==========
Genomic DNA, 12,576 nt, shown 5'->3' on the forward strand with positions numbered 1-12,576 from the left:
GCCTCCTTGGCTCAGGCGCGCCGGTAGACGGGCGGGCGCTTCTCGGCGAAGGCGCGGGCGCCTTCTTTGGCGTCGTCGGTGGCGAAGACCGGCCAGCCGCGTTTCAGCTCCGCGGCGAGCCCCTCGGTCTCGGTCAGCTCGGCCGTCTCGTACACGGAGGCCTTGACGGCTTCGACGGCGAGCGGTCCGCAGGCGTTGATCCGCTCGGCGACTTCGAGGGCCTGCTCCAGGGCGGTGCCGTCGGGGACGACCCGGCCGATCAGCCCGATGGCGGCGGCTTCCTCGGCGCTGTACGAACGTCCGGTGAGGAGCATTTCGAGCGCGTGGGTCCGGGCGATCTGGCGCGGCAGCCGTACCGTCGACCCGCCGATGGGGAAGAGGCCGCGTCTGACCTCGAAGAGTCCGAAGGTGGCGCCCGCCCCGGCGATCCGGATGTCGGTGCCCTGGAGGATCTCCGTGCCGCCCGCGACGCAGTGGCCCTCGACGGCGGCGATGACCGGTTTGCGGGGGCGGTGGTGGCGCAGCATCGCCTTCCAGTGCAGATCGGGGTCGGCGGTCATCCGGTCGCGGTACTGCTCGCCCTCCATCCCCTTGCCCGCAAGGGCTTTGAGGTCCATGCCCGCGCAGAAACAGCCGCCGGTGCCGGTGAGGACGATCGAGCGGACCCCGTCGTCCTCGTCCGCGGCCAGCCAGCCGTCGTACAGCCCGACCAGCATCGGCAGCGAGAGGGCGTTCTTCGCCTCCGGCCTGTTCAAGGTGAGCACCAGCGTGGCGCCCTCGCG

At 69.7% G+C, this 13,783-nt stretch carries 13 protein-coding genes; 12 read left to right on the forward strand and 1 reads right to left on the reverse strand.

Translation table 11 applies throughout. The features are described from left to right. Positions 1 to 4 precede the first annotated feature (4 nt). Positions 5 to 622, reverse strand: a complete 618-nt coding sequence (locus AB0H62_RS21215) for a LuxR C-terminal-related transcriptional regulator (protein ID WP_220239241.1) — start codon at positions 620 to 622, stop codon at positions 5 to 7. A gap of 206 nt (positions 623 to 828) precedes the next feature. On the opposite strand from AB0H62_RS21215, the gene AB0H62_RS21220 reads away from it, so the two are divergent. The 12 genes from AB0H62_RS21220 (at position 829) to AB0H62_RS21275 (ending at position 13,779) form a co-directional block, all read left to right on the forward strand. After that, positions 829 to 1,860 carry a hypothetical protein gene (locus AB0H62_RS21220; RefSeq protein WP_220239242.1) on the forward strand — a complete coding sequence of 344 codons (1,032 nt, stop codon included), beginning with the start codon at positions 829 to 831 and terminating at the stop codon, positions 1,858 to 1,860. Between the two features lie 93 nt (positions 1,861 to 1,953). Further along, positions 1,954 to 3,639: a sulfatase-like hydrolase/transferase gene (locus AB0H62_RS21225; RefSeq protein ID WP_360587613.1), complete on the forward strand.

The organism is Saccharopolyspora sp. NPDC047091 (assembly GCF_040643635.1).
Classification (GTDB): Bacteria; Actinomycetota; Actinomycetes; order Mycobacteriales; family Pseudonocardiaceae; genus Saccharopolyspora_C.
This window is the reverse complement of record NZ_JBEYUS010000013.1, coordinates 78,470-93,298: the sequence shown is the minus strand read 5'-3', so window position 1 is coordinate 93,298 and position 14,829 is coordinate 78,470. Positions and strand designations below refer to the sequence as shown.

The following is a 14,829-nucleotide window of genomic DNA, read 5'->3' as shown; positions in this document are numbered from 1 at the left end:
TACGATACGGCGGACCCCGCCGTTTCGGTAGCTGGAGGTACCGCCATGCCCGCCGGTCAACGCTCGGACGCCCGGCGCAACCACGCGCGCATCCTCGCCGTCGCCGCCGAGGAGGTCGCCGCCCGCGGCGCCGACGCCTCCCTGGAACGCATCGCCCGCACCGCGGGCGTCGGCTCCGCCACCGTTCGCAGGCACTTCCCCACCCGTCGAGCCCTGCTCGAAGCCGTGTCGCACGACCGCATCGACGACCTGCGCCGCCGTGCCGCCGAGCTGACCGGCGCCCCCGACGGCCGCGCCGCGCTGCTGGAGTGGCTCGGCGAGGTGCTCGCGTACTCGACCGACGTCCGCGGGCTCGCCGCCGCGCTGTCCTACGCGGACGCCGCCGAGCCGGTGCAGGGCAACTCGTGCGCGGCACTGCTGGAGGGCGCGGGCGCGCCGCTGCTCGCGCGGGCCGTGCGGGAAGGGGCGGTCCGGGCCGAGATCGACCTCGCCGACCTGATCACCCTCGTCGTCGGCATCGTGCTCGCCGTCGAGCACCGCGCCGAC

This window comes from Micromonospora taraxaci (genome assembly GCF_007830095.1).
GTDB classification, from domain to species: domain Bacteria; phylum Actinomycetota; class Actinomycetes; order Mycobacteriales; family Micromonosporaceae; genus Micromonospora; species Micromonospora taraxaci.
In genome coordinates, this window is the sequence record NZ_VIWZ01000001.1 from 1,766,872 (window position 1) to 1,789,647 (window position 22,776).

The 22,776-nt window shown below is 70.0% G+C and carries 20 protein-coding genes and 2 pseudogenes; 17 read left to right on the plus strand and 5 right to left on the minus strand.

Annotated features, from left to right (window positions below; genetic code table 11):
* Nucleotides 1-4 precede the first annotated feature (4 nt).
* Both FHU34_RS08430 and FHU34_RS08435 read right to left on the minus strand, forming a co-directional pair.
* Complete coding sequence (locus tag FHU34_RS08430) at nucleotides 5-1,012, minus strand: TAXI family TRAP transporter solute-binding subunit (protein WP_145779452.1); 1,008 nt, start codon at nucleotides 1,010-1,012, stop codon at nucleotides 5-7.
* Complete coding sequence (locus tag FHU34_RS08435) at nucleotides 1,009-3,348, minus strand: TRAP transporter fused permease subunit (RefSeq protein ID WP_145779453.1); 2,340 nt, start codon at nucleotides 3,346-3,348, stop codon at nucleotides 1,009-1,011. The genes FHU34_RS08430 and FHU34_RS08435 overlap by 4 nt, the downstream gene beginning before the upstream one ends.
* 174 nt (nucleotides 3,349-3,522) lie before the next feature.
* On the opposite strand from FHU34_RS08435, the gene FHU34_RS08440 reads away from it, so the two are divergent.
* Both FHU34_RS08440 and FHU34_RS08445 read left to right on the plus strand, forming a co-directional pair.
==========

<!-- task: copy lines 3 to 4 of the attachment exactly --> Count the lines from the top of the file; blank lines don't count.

At 69.7% G+C, this 13,783-nt stretch carries 13 protein-coding genes; 12 read left to right on the forward strand and 1 reads right to left on the reverse strand.

Translation table 11 applies throughout. The features are described from left to right. Positions 1 to 4 precede the first annotated feature (4 nt). Positions 5 to 622, reverse strand: a complete 618-nt coding sequence (locus AB0H62_RS21215) for a LuxR C-terminal-related transcriptional regulator (protein ID WP_220239241.1) — start codon at positions 620 to 622, stop codon at positions 5 to 7. A gap of 206 nt (positions 623 to 828) precedes the next feature. On the opposite strand from AB0H62_RS21215, the gene AB0H62_RS21220 reads away from it, so the two are divergent. The 12 genes from AB0H62_RS21220 (at position 829) to AB0H62_RS21275 (ending at position 13,779) form a co-directional block, all read left to right on the forward strand. After that, positions 829 to 1,860 carry a hypothetical protein gene (locus AB0H62_RS21220; RefSeq protein WP_220239242.1) on the forward strand — a complete coding sequence of 344 codons (1,032 nt, stop codon included), beginning with the start codon at positions 829 to 831 and terminating at the stop codon, positions 1,858 to 1,860. Between the two features lie 93 nt (positions 1,861 to 1,953). Further along, positions 1,954 to 3,639: a sulfatase-like hydrolase/transferase gene (locus AB0H62_RS21225; RefSeq protein ID WP_360587613.1), complete on the forward strand.